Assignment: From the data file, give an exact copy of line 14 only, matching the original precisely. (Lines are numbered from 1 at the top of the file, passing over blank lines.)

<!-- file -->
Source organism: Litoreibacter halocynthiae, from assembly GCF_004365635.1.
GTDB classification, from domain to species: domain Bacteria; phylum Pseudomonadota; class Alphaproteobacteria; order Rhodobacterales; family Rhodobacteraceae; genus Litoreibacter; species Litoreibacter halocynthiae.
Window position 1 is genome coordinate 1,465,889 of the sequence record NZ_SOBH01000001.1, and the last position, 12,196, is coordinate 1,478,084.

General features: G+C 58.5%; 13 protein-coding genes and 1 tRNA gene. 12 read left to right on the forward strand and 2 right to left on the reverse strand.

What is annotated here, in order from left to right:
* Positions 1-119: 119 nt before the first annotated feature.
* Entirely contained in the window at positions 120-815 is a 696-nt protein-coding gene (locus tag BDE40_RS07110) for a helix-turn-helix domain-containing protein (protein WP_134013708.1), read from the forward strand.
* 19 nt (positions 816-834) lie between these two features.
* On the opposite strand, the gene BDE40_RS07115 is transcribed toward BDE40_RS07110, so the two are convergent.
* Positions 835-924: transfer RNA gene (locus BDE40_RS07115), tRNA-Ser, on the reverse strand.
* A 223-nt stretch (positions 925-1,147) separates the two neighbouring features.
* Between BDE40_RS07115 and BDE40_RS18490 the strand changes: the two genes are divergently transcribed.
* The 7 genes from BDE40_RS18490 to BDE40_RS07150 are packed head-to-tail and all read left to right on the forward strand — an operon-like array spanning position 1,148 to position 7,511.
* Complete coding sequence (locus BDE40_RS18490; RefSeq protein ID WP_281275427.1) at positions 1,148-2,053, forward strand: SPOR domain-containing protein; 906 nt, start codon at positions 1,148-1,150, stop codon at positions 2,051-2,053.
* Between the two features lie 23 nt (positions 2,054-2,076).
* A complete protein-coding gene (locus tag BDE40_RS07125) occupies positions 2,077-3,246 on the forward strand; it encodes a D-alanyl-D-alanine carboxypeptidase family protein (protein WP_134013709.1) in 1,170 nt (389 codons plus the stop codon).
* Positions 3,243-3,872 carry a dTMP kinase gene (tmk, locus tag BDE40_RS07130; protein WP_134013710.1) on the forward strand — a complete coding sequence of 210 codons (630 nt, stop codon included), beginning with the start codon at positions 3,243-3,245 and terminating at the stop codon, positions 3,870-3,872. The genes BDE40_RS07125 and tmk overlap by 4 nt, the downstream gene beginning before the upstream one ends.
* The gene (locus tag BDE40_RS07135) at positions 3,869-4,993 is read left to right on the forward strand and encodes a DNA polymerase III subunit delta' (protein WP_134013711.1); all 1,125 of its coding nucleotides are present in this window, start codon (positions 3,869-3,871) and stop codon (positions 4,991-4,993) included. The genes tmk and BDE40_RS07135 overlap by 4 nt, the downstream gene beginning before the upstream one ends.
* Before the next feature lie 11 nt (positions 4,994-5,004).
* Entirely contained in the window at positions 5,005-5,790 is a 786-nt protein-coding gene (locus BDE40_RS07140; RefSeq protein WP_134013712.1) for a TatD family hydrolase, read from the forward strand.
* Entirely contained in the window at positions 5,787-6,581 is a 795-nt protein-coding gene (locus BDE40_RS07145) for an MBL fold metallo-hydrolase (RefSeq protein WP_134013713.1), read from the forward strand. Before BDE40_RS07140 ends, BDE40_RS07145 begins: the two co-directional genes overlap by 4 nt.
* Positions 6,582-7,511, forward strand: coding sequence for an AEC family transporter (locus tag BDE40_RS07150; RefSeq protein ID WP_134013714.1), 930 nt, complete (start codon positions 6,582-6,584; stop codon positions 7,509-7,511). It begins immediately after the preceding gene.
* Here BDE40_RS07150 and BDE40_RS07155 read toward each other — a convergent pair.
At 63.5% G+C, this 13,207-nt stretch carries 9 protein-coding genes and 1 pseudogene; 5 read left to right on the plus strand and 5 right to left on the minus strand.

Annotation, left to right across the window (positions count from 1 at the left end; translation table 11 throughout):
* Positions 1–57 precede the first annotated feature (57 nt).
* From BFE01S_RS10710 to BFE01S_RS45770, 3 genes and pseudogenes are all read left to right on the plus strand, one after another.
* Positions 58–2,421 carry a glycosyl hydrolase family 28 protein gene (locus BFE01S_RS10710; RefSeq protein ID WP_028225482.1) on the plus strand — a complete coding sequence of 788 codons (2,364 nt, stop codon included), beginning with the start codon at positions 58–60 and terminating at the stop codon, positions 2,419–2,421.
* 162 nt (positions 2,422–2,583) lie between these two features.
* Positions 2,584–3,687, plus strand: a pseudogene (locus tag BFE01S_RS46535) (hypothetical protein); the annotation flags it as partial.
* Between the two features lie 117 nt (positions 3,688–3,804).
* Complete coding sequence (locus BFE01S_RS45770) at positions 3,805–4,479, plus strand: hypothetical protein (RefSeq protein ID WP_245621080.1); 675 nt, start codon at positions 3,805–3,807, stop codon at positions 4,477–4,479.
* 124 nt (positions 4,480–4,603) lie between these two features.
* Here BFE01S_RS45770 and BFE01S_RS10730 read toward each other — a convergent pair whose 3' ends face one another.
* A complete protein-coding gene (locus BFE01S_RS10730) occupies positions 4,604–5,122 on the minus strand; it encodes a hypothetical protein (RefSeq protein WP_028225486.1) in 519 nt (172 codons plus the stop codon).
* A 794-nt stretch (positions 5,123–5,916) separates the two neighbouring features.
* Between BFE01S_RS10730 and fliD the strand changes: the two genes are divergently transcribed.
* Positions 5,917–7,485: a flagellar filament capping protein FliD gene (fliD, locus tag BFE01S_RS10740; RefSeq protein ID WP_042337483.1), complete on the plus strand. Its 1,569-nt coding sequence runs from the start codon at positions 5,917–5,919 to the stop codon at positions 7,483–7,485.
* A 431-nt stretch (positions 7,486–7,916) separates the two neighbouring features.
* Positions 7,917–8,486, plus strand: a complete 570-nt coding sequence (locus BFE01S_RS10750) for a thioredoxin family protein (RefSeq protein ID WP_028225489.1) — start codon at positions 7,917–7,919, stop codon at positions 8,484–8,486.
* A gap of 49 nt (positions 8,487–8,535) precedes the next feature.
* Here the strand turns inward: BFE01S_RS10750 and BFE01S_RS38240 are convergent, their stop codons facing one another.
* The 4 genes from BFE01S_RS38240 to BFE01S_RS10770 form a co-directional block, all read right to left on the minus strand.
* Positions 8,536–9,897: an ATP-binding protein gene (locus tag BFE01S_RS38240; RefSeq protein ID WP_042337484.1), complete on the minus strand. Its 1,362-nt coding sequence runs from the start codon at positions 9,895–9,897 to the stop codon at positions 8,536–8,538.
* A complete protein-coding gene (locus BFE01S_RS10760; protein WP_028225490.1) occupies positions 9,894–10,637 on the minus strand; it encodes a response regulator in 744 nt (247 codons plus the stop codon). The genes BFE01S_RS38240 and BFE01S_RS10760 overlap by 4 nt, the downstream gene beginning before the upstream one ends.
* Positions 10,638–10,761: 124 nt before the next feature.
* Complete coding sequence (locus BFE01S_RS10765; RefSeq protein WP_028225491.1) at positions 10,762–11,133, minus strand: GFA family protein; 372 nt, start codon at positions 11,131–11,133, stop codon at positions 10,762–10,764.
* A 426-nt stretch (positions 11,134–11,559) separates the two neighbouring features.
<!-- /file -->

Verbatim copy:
* Complete coding sequence (locus BDE40_RS18490; RefSeq protein ID WP_281275427.1) at positions 1,148-2,053, forward strand: SPOR domain-containing protein; 906 nt, start codon at positions 1,148-1,150, stop codon at positions 2,051-2,053.